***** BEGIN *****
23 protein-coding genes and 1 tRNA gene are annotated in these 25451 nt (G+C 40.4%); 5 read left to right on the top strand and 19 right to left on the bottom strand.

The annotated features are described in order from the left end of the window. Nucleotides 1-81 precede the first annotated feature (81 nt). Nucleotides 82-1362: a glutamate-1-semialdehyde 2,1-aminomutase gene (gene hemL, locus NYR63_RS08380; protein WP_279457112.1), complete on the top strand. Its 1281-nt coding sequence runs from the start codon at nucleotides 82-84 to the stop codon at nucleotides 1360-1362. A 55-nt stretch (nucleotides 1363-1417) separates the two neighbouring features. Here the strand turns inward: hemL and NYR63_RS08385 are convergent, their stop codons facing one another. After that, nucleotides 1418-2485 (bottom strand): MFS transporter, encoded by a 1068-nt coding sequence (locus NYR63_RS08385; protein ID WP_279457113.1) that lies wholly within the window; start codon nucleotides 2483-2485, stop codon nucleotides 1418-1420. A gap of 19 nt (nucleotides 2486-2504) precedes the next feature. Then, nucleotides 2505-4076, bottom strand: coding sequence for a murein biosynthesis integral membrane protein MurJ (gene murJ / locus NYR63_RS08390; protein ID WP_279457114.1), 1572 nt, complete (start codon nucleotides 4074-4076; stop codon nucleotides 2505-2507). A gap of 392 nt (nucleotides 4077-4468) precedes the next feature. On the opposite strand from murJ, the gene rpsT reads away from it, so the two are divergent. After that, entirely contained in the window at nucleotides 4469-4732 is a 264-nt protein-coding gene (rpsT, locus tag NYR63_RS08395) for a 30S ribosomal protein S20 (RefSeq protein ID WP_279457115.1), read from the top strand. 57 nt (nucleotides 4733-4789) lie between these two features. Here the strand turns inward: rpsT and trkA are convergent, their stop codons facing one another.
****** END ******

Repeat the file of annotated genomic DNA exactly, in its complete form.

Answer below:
23 protein-coding genes and 1 tRNA gene are annotated in these 25451 nt (G+C 40.4%); 5 read left to right on the top strand and 19 right to left on the bottom strand.

The annotated features are described in order from the left end of the window. Nucleotides 1-81 precede the first annotated feature (81 nt). Nucleotides 82-1362: a glutamate-1-semialdehyde 2,1-aminomutase gene (gene hemL, locus NYR63_RS08380; protein WP_279457112.1), complete on the top strand. Its 1281-nt coding sequence runs from the start codon at nucleotides 82-84 to the stop codon at nucleotides 1360-1362. A 55-nt stretch (nucleotides 1363-1417) separates the two neighbouring features. Here the strand turns inward: hemL and NYR63_RS08385 are convergent, their stop codons facing one another. After that, nucleotides 1418-2485 (bottom strand): MFS transporter, encoded by a 1068-nt coding sequence (locus NYR63_RS08385; protein ID WP_279457113.1) that lies wholly within the window; start codon nucleotides 2483-2485, stop codon nucleotides 1418-1420. A gap of 19 nt (nucleotides 2486-2504) precedes the next feature. Then, nucleotides 2505-4076, bottom strand: coding sequence for a murein biosynthesis integral membrane protein MurJ (gene murJ / locus NYR63_RS08390; protein ID WP_279457114.1), 1572 nt, complete (start codon nucleotides 4074-4076; stop codon nucleotides 2505-2507). A gap of 392 nt (nucleotides 4077-4468) precedes the next feature. On the opposite strand from murJ, the gene rpsT reads away from it, so the two are divergent. After that, entirely contained in the window at nucleotides 4469-4732 is a 264-nt protein-coding gene (rpsT, locus tag NYR63_RS08395) for a 30S ribosomal protein S20 (RefSeq protein ID WP_279457115.1), read from the top strand. 57 nt (nucleotides 4733-4789) lie between these two features. Here the strand turns inward: rpsT and trkA are convergent, their stop codons facing one another.